Note that the work is undergoing peer-review. The presupernova progenitor models, explosion results, yield tables and light curves are available through following anonymous FTP server. Please feel free to request if you need anything more specific.

Access the server by following command:
ftp nabu.ucolick.org

the username and password are both anonymous. Download files using get and when you're done do quit or just close the session. Let me know if you experience any trouble. Currently this dataset is available through this dropbox link, MPA server, and after peer-review it will also be available on the ApJ server.

The largest files are the progenitor models and others are just set of small tables. Please see the README file for a practical description of the data:
If you end up using our data, please consider letting us know about your project!

Sukhbold & Woosley (2014)

The model sets listed below are available upon request:

Table 1 of the paper.
Here note that the S-series models are already included in SEWBJ (2015) data release through the ftp server.


As part of the magnetar powered SNe project I am writing a 3D monte-carlo radiation transport code for gamma-ray transport (in julia) and GUI lightcurve fitting routine (in python). These will be available here as soon as the paper gets published.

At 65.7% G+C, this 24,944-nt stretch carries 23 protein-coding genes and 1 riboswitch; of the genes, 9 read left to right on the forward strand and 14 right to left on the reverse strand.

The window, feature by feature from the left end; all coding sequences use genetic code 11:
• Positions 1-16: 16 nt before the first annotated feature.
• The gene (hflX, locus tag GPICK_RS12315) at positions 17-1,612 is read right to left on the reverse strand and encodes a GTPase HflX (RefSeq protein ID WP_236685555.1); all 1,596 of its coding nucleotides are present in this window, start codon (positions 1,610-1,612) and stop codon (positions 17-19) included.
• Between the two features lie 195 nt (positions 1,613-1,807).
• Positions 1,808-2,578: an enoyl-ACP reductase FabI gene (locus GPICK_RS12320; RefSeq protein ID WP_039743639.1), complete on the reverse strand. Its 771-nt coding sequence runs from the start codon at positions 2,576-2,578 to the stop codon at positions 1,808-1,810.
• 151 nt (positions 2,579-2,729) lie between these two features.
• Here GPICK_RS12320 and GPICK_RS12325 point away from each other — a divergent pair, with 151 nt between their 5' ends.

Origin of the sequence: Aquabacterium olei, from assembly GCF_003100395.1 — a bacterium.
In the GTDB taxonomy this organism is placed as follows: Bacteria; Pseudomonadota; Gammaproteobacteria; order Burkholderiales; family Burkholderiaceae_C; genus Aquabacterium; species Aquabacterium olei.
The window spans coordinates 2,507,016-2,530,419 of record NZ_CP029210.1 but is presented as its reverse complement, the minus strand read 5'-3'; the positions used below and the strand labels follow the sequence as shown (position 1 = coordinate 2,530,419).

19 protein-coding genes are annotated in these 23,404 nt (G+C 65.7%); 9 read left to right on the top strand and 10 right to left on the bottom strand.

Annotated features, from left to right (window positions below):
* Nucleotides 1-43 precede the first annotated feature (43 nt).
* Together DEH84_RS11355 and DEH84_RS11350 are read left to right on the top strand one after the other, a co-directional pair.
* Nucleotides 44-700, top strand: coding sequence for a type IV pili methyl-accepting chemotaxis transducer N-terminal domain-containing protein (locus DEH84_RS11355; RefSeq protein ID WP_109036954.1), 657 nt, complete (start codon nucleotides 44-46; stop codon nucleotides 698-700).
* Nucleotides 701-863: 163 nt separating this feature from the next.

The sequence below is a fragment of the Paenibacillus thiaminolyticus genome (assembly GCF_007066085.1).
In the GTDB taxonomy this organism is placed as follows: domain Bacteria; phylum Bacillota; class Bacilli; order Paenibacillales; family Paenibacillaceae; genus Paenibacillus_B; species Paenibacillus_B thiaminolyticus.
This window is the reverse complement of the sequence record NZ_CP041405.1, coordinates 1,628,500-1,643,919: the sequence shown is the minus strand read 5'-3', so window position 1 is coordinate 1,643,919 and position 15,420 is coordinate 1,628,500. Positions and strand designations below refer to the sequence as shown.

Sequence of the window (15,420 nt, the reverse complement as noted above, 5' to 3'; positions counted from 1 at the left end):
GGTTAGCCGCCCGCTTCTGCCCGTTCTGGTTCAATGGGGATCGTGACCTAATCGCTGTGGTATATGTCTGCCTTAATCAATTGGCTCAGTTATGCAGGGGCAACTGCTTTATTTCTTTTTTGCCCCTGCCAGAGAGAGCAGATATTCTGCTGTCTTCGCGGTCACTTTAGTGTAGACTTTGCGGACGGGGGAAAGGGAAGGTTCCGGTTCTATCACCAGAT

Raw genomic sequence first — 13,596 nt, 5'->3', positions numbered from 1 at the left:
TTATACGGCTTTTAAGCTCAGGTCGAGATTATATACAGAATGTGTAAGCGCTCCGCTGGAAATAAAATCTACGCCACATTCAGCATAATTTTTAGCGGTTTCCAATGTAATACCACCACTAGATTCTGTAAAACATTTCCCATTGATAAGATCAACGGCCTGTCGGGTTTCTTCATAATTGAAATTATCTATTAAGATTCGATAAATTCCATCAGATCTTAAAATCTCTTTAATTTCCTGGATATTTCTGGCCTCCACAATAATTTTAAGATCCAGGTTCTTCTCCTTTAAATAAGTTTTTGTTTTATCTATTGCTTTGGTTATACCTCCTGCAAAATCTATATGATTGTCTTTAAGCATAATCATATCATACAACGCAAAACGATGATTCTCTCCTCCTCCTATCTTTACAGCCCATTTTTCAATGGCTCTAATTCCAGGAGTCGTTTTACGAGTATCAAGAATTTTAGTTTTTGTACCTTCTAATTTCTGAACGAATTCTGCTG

When I am not doing research

Science outreach

On the way to distribute educational telescopes in Govi-Altai province of Mongolia.
Beside my professional research work I deeply enjoy doing science outreach activities. Unfortunately being an astrophysics graduate student is already very demanding, and I don't usually have much time for this. Between 2012-2013 I was one of the telescope czars at the department and organized number of public star parties. In 2014 I joined the inmate education program headed by Mark Krumholz, and taught math to inmates of the Santa Cruz County Jail. In 2015, I finalized my project that brought telescopes to schools in rural parts of Mongolia. Click here to see the university news coverage.


Relic from the 26-gpu cluster. Now a small piece of it became the ftp-server.
I've discovered bitcoin in mid 2012, and fell in a deep love since then. For some time I used to do heavy amount of mining, until I couldn't bare the heat and electricity bills. At one point, I was mining with 26 GPUs. In 2013-14 I have tried to start a bitcoin club at UCSC, and even tried to install bitcoin ATM machine on campus; unfortunately the reception was less than welcome. Nowadays when I get time, I play around with biometric sensors on the Arduino platform, in hope of incorporating them into a hardware wallet.